Kent Institute of Art & Design

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Not to be confused with Canterbury College School of Art.

The Kent Institute of Art & Design (KIAD, often /ˈk.æd/) was an art school based across three campuses in the county of Kent, in the United Kingdom. It was formed by the amalgamation of three independent colleges: Canterbury College of Art, Maidstone College of Art and Rochester (Medway) College of Art. In turn KIAD merged with the Surrey Institute of Art & Design, University College on 1 August 2005 to form the University College for the Creative Arts at Canterbury, Epsom, Farnham, Maidstone and Rochester. In 2008, this gained full university status and became the University for the Creative Arts.

KIAD offered further education, higher education, postgraduate and part-time courses at three campuses, in Canterbury, Maidstone and Rochester.

History[edit]

Students work at the Sydney Cooper School of Art in 1941

Maidstone College of Art was founded in 1867, and Rochester College of Art in 1886. The origin of Canterbury College of Art lies in the private art school founded by the Victorian animal painter Thomas Sidney Cooper in 1882, and known then as the Canterbury Sidney Cooper School of Art. After Cooper's death 1902 his art school continued until 1935 when it was taken over by the City of Canterbury Education Committee. The Education Committee took on all the assets and liabilities of the art school and until 1972 it remained housed in the building that had been Cooper's home and studio in the centre of Canterbury.[1] It then moved to a new site on the New Dover Road.

Canterbury College of Art was by this time operating under the aegis of the newly reorganised Kent County Council, along with the art schools at Maidstone and Rochester. Ravensbourne College of Art located in Chislehurst was also in an informal relationship to these three, by virtue of being technically in the county of Kent, but under the administrative control of Bromley Borough Council rather than Kent County Council. It was the three colleges under the direct control of Kent County Council that went on to form KIAD in 1987.[2]

The founding director of the Kent Institute was Peter I. Williams, an artist in his own right and former principal of the Lincoln School of Art and Medway College of Design, Rochester, who ran the Institute from 1987 to 1996.[3] He was instrumental in gathering the three art colleges together, but reframed from amalgamating them into one single campus because he recognised their individual cultural connections within their communities.[4]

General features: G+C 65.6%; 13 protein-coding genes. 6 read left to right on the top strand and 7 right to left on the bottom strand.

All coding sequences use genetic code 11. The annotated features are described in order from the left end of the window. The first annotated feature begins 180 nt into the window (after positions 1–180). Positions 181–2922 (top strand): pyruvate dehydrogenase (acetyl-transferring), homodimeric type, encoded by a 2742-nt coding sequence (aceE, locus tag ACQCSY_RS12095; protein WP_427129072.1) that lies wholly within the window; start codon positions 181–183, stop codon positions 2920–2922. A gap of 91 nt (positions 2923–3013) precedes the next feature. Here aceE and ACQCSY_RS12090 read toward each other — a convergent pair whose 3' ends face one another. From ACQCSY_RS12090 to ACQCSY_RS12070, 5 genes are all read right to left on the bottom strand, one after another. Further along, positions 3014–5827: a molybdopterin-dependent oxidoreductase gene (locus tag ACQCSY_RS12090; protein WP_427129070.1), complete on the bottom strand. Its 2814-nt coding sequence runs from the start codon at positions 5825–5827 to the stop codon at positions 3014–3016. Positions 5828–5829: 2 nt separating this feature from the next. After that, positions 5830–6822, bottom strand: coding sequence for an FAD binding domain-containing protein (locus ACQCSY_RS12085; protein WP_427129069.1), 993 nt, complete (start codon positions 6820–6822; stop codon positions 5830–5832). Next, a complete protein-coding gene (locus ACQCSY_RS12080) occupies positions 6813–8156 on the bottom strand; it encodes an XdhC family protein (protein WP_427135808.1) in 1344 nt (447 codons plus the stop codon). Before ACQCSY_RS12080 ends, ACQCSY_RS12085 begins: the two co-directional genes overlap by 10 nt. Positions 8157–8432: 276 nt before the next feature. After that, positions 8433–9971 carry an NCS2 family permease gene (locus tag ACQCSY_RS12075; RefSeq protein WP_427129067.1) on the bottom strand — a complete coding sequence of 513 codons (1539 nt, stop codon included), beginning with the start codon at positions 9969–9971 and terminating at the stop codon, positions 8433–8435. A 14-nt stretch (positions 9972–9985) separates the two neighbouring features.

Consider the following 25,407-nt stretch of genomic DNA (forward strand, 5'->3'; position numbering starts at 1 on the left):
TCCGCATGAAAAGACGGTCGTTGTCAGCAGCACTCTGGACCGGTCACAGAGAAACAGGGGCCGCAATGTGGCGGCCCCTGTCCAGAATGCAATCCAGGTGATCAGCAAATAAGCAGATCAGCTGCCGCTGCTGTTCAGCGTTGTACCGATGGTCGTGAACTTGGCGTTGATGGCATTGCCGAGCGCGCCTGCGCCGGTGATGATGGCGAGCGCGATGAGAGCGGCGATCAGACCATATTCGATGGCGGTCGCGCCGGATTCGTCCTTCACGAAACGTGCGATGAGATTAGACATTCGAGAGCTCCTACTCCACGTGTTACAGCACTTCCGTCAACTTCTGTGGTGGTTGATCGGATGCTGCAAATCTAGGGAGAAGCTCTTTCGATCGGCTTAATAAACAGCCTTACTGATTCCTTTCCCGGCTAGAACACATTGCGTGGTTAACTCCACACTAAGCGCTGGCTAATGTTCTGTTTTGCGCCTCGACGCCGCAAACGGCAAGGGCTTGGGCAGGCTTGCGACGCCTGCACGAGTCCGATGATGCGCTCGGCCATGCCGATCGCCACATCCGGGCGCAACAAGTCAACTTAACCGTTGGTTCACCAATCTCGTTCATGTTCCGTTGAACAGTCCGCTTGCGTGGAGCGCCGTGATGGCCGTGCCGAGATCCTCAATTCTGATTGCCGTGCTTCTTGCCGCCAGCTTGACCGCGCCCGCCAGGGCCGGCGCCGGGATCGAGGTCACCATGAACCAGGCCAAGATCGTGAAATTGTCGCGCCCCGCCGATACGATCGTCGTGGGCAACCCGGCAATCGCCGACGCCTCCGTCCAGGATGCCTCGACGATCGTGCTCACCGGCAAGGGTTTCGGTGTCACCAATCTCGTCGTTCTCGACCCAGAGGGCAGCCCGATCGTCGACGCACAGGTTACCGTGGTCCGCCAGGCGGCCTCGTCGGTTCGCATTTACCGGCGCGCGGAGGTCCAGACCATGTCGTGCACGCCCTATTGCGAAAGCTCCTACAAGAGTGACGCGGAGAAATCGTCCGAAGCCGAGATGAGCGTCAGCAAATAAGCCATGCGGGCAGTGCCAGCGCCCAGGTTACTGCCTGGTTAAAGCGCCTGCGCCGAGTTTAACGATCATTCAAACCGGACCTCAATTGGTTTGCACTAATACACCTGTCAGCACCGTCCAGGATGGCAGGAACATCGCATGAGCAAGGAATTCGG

A notable feature of the Canterbury College of Art at this time was the number of former-Leeds College of Art tutors and students who started working there. This arose from Thomas Watt being made Head of Fine Art at Canterbury in 1968, Watt having previously been a teaching colleague of Harry Thubron at Leeds College of Art. Under Watt the radical Leeds teaching methods developed by Thubron were imported into Canterbury through the employment of other artists from Leeds, such as Stass Paraskos, Tom Pemberton and Dennis Creffield. Another key member of staff was Eric Hurren, who led the Foundation Course in Art and Design from 1963 to 1988.[5]

The merger of institutions to create KIAD was not without controversy and was effectively imposed on Kent County Council by the central government's National Advisory Board for education. This was in spite of concerted opposition from the County Council, the colleges concerned, the local Member of Parliament, David Crouch, and a large number of figures in the art world at the time, who petitioned Parliament. In the government's original proposal the intention was to merge the colleges and then close at least one of them. The creation of KIAD was, effectively, a compromise solution that saw duplicate courses at the different sites closed, but the individual colleges themselves remained open.[6]

One of the ironies of the history of Canterbury College of Art is that the original home of the art school, in Cooper's house, again became a place for teaching art in 2004 when another educational institution in the city, Canterbury Christ Church University, used the building to house its fine art faculty.

Notable alumni and tutors[edit]

Past tutors include: Roland Piche, Alan Denman, Ian Dury, Stephen Farthing, David Hall and David Hockney. Artist Mike Chaplin was a technician in the early 1970s.Quentin Crisp was a model at the Maidstone College. Dr Christopher Tadgell in the School of Architecture

References[edit]

  1. ^ Education Committee Minutes, Canterbury Cathedral Archives, Canterbury, Kent, ref. CCA-CC-A/SC/139/2
  2. ^ Hansard Parliamentary Debates (HC Deb 24 October 1984 vol 65 cc583-4W).
  3. ^ 'Obituaries, Peter Williams: Art educationist whose college vision became a reality', The Guardian, Wednesday 11 January 2006, p. 31
  4. ^ 'Obituaries, Peter Williams: Art educationist whose college vision became a reality', The Guardian, Wednesday 11 January 2006, p. 31
  5. ^ Jac Esterhuizen, Obituary for Eric Hurren, The Guardian (London newspaper), Wednesday 30 November 2005
  6. ^ Hansard Parliamentart Debates, (HC Deb 26 October 1984 vol 65 cc911-78).
  7. ^ Treneman, Ann (14 March 1998). "Profile: Wendy Dagworthy – Mentor a la mode". The Independent. Retrieved 6 April 2014. 

External links[edit]

Coordinates: 51°16′16″N 0°29′55″E / 51.27111°N 0.49861°E / 51.27111; 0.49861